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Thursday, May 26, 2016

More possible MH370 debris wash up in Mauritius

THREE more possible pieces of wreckage from MH370 have been found in Mauritius and Mozambique.

The first, an 80cm by 40cm piece of suspected fuselage, was found by a French tourist on the north east coast of the mainland at Îlot Bernache more than two weeks ago.

The man reportedly gave it to the captain of a boat he had hired to take him to the spot, known in English as Goose Island, for safekeeping.

However, the skipper forgot all about the piece until Tuesday, when he finally handed it over to the National Coast Guard, according to local media.

Photographs of the fragment have been circulating on social media since yesterday and several MH370 sleuths have pointed out its similarity to the cabin piece found at Rodrigues Island, east of Mauritius, on March 30 by a couple holidaying from nearby Reunion.

Others have said it looks like part of a rudder.

The second piece was believed to have been found near a tidal pool at Gris-Gris beach at the southern end of the mainland on Tuesday afternoon by a patrolling coast guard.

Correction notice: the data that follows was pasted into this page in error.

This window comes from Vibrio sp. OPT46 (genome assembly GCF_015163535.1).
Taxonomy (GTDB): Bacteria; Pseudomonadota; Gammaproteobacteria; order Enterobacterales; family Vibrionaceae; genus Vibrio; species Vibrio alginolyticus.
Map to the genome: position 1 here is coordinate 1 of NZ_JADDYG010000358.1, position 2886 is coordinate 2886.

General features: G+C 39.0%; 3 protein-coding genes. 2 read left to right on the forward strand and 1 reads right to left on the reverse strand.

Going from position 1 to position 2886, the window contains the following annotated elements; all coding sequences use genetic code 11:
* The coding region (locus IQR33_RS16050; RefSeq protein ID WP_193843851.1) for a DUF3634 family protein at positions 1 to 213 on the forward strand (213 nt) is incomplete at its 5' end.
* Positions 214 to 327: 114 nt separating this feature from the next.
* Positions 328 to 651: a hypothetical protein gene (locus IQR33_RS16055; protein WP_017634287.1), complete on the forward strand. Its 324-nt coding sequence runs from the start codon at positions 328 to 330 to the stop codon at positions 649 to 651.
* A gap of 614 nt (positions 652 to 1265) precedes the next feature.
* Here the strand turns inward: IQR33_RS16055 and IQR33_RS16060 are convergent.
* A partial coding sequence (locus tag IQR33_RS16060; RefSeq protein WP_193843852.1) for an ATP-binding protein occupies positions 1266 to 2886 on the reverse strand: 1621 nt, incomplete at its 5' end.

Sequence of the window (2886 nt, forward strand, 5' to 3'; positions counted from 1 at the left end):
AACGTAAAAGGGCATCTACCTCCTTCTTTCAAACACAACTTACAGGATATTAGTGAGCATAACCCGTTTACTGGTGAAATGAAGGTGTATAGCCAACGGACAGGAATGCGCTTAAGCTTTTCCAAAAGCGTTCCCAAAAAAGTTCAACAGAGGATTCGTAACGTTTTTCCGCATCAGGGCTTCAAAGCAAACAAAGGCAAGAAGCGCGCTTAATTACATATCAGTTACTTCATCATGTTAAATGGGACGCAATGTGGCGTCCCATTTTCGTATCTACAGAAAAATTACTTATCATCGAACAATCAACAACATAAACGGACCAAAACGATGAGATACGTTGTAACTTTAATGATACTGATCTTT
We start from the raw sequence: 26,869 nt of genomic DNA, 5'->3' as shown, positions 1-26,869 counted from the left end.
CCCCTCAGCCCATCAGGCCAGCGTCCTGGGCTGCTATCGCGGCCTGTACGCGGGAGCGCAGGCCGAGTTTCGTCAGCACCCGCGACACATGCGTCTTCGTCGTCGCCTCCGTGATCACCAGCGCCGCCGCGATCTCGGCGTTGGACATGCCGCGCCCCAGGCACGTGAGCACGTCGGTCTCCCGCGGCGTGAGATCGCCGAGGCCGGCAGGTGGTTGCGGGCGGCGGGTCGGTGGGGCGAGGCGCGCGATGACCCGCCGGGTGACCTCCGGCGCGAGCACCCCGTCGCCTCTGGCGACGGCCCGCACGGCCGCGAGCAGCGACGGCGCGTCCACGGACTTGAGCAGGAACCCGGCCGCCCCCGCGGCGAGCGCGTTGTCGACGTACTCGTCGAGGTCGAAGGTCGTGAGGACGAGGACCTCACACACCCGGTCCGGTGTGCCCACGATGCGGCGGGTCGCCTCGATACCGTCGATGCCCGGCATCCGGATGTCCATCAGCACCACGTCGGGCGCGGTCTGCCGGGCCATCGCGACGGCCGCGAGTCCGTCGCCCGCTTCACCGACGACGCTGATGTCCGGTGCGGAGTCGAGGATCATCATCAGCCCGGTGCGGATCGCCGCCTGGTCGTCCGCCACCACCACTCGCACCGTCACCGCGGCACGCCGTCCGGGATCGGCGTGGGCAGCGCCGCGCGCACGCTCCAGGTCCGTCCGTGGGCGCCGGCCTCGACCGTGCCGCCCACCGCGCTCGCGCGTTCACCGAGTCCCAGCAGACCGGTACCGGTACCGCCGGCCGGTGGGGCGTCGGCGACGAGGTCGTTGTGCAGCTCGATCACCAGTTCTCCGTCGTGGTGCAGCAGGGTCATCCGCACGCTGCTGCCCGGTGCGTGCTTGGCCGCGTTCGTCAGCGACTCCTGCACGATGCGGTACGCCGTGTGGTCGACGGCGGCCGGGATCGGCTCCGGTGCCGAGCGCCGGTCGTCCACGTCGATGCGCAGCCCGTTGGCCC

That fragment has been described as bearing similarities to the wing part found by South African teen Liam Lotter in Mozambique in December.

Mauritian authorities have measured and photographed both pieces and sent the information to Malaysia’s Department of Civil Aviation.

The Australian Minister for Infrastructure and Transport, Darren Chester this afternoon announced that the two fragments plus a third piece found washed up in Mozambique were “of interest in connection to the disappearance of Malaysian Airlines flight MH370”.

“The Malaysian Government is yet to take custody of the items, however as with previous items, Malaysian officials are arranging collection and it is expected the items will be brought to Australia for examination,” Mr Chester said.

“These items of debris are of interest and will be examined by experts.”

If confirmed to have come from the missing Boeing 777, the fragments will be the sixth, seventh and eighth pieces to have been recovered. The other five have all been located in the region at Reunion, Mozambique, South Africa (Mossel Bay) and Rodrigues Island.

Up to three specialised vessels have been combing a section of the southern Indian Ocean known as the seventh arc, where investigators believe the plane is most likely to have entered the water, for more than two years without success.

MH370 vanished en route to Beijing from Kuala Lumpur with 239 people on board on March 8 2014.

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